Following up on our research on secure Intent interactions, we are now announcing the first working version of the TrustedIntents library for Android. It provides methods for checking any Intent for whether the sending and receiving app matches a specified set of trusted app providers. It does this by “pinning” to the signing certificate of the APKs. The developer includes this “pin” in the app, which includes the signing certificate to trust, then TrustedIntents checks Intents against the configured certificate pins. The library includes pins for the Guardian Project and Tor Project signing certificates. It is also easy to generate the pin using our new utility Checkey (available in our FDroid repo and in Google Play).

Checkey displaying the signing certificate of ChatSecure

Checkey displaying the signing certificate of ChatSecure

We hope to make this process as dead simple as possible by providing developers with this library. TrustedIntents is currently set up as an “Android Library Project” but it could easily be a jar too, the code is currently quite simple, the plan is to add more convenience methods and also support for TOFU/POP in addition to pinning. For usage examples, check out TrustedIntentsExample and the test project under the test/ subdir of the TrustedIntents library source repo.

Checkey includes a simple method for generating the certificate pins. The pin is in the format of Java subclass of ApkSignaturePin, which provides all needed utility functions. The create the pin file, first install the app whose certificate you want to trust. Be sure to get it from a trusted source since you are going to be trusting the signing certificate of the APK that you have installed. Launch Checkey and select that app in the list, you will see the certificate details show up on the top. To generate the .java file for pinning Intents, select Generate Pin from the menu and send the resulting file to yourself. That file is the pin, include it in your project, then load it into TrustedIntents by doing in onCreate() or wherever is appropriate:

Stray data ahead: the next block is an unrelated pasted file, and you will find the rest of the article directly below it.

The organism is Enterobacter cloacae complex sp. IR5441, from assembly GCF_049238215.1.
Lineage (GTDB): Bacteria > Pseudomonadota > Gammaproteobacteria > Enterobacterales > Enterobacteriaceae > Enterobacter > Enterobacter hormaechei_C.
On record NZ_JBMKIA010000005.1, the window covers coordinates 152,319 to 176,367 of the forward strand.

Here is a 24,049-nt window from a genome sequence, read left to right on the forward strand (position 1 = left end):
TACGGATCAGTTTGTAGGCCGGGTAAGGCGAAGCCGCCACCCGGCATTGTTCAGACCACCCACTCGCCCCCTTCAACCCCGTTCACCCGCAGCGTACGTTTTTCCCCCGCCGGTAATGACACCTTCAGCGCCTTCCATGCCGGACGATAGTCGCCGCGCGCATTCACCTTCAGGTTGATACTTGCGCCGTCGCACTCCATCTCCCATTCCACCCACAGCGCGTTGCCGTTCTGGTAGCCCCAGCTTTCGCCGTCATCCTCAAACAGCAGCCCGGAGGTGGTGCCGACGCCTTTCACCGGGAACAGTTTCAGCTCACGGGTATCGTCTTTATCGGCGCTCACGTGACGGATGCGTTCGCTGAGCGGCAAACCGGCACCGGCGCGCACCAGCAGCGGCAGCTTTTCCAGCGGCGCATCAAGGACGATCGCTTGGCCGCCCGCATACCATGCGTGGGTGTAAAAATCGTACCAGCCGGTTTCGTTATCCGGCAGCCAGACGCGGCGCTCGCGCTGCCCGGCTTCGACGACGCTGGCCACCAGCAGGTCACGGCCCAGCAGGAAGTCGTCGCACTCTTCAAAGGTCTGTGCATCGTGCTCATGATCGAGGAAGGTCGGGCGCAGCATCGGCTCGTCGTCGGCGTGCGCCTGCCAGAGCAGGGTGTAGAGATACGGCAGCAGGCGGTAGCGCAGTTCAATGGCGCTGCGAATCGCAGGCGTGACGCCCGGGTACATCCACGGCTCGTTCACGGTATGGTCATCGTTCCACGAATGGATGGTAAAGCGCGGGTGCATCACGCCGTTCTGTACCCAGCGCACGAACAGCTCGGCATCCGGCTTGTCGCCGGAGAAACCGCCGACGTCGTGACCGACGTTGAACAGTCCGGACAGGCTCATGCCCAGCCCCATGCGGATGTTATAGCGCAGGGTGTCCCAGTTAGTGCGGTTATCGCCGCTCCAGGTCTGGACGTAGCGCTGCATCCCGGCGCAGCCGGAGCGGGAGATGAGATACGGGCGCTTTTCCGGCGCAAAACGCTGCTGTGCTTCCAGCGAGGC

TrustedIntents ti = TrustedIntents.get(context);

How to generate a pin file with Checkey

How to generate a pin file with Checkey

Gathering all the edge cases

One of the things I’ve focused on in the TrustedIntents library is thinking about all the possible edge cases and how to check for them. It is rare that the main part of a security check algorithm fails, its almost always the edge cases that are the gotcha.

One example: TrustedIntents should properly check all signing certificates on an APK. From what I’ve seen, it is rare that APKs are signed by more than one certificate, but the spec allows for that. There might be exploits related to not handling that.

Another thing is that TrustedIntents uses the method that the Android code uses for comparing signatures: it does a byte-by-byte comparison of the signature byte arrays. Some apps area already doing something similar based on the hash of the signing certificate (i.e. the “fingerprint”). The Android technique will also be faster than hashing since the hash algorithm has to read the whole signature byte array anyway.

We’d love to have feedback, flames, comments, etc on any and all of this. Let us know how it works for you!

Guardian Project | The Guardian Project | 2014-07-31 03:29:23

This advisory was posted on the tor-announce mailing list.


On July 4 2014 we found a group of relays that we assume were trying to deanonymize users. They appear to have been targeting people who operate or access Tor hidden services. The attack involved modifying Tor protocol headers to do traffic confirmation attacks.

The attacking relays joined the network on January 30 2014, and we removed them from the network on July 4. While we don't know when they started doing the attack, users who operated or accessed hidden services from early February through July 4 should assume they were affected.

Unfortunately, it's still unclear what "affected" includes. We know the attack looked for users who fetched hidden service descriptors, but the attackers likely were not able to see any application-level traffic (e.g. what pages were loaded or even whether users visited the hidden service they looked up). The attack probably also tried to learn who published hidden service descriptors, which would allow the attackers to learn the location of that hidden service. In theory the attack could also be used to link users to their destinations on normal Tor circuits too, but we found no evidence that the attackers operated any exit relays, making this attack less likely. And finally, we don't know how much data the attackers kept, and due to the way the attack was deployed (more details below), their protocol header modifications might have aided other attackers in deanonymizing users too.